This simply is a most stunning paragraph. Attorneys from the beginning begged to meet with Nifong and the police, only to be rebuffed. When attorneys said they had exculpatory evidence, Nifong replied that he was "not interested in reading fiction." Another time, during a rare meeting with attorneys, Nifong simply put his hands to his ears to signify that no one had anything to say to him.
Yet, according to Baker, there was nothing wrong with Nifong’s actions, as he declared that the interaction between the defense and the police and prosecutors was the “typical relationship between the police and the prosecutor.”
Take Baker’s following statement: "The investigative file is replete with numerous attempts by our investigators to contact witnesses and their attorneys seeking exculpatory statements and evidence."
That simply is not true. For example, police never interviewed the examining physician, Julie Manly, who spoke to no one until attorneys for the players interviewed her in October, 2006. Police never tried to speak to Jason Bissey, who was next door when the alleged rape occurred, and witnessed the angry exchanges between the lacrosse players and Kim Roberts and Mangum.
However, police were very interested in Moez Elmostafa, the cab driver who picked up Reade Seligmann at about 12:20 a.m., supposedly at the same time that Seligmann was supposed to have been involved in a 30-minute beating and rape. In fact, they were so interested that they arrested him on a bogus shoplifting charge.
You see, Elmostafa was a witness to exculpatory evidence, and, according to Baker, the police desperately wanted to find such information with which the attorneys were playing Battleship. So, we see just how truthful Baker really is; the police, when faced with someone who could give that information that they allegedly were seeking, were not interested and arrested him and tried to force him to change his testimony.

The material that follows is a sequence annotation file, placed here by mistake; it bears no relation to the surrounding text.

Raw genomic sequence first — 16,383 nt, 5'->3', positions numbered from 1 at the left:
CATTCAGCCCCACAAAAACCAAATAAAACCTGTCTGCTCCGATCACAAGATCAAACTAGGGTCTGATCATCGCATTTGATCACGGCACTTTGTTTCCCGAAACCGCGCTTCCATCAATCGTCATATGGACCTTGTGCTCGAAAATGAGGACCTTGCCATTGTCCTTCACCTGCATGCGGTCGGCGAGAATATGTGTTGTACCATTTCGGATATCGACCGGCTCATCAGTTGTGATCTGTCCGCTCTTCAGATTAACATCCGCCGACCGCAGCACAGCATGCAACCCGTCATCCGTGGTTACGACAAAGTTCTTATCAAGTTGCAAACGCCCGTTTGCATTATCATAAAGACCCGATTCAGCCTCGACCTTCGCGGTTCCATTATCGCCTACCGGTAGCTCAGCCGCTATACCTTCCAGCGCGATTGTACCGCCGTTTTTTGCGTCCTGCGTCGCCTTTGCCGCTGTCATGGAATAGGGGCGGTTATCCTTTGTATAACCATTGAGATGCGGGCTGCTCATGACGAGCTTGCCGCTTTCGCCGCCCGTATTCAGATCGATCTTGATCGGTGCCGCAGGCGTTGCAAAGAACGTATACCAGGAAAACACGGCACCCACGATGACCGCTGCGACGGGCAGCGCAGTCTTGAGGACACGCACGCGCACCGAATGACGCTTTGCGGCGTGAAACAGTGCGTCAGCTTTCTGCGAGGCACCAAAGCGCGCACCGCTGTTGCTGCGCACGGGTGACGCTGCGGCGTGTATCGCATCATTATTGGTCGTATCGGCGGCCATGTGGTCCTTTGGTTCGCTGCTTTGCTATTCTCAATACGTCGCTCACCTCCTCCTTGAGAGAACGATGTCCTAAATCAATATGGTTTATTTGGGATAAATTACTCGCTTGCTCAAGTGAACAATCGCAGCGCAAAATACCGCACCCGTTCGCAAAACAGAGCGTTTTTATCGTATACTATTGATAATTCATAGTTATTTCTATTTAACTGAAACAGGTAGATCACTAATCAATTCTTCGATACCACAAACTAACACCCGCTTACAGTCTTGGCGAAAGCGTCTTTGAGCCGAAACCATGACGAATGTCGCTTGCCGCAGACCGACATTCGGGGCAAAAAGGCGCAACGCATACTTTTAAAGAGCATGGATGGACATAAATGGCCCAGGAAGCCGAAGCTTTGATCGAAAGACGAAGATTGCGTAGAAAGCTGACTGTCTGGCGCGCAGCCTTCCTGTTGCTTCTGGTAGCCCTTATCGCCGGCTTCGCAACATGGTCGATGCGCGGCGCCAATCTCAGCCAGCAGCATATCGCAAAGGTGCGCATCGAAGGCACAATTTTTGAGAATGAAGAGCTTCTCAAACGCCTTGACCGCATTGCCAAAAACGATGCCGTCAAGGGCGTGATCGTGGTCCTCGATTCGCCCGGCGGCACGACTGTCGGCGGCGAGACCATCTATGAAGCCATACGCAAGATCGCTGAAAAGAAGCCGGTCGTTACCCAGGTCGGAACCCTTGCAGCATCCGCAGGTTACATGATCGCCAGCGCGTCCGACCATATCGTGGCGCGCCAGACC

(The police could not have arrested the security camera at the bank teller where Seligmann was photographed taking money out of an automatic teller shortly after Elmostafa picked him up. Maybe they could have arrested the bank branch manager.)
The report goes on and on with the same kind of nonsense. There is nothing as to why a medical report that did not show any signs of a brutal rape that police claimed had occurred could lead to police claiming that Mangum was choked, raped, beaten, and sodomized. There is nothing as to why police destroyed all of the tapes from the first night — after the attorneys asked for those tapes.
Instead, Baker insists that when the police came to the Duke dorms on a surprise visit on April 13, 2006, to "interview" the players — knowing that the players had attorneys who were not present and would not have let the players speak to police — the police actually were searching for "exculpatory evidence." Right. The police, as we now know, were trying simply to make the players look guilty.
All throughout the report, Baker insists that the police looked for nothing but the truth, but the players and their attorneys placed a "wall of silence" between them. That is a bald-faced lie, period. If there is a "wall of silence," it is with the Durham Police Department, and now the lies that the police have told are being spun as the truth.
For many years, I have written articles that are extremely critical of government. I do not consider myself to be a reformer, as I believe that governments are beyond reform. Patrick Baker, in his whitewash of a report, simply confirms once again that the state is a lie, and that Baker has no interest in changing that fact.
North Carolina Attorney General Roy Cooper, in dismissing the charges in a stunning press conference last month, provided a moment in which it seemed that at least some individuals in the employ of the state did care about the truth, and one commends Cooper for what he did. However, as I read Baker’s self-serving and thoroughly dishonest report, I am left to conclude that Cooper’s performance, as good as it was, simply was the exception. Patrick Baker and Durham are the rule.
May 12, 2007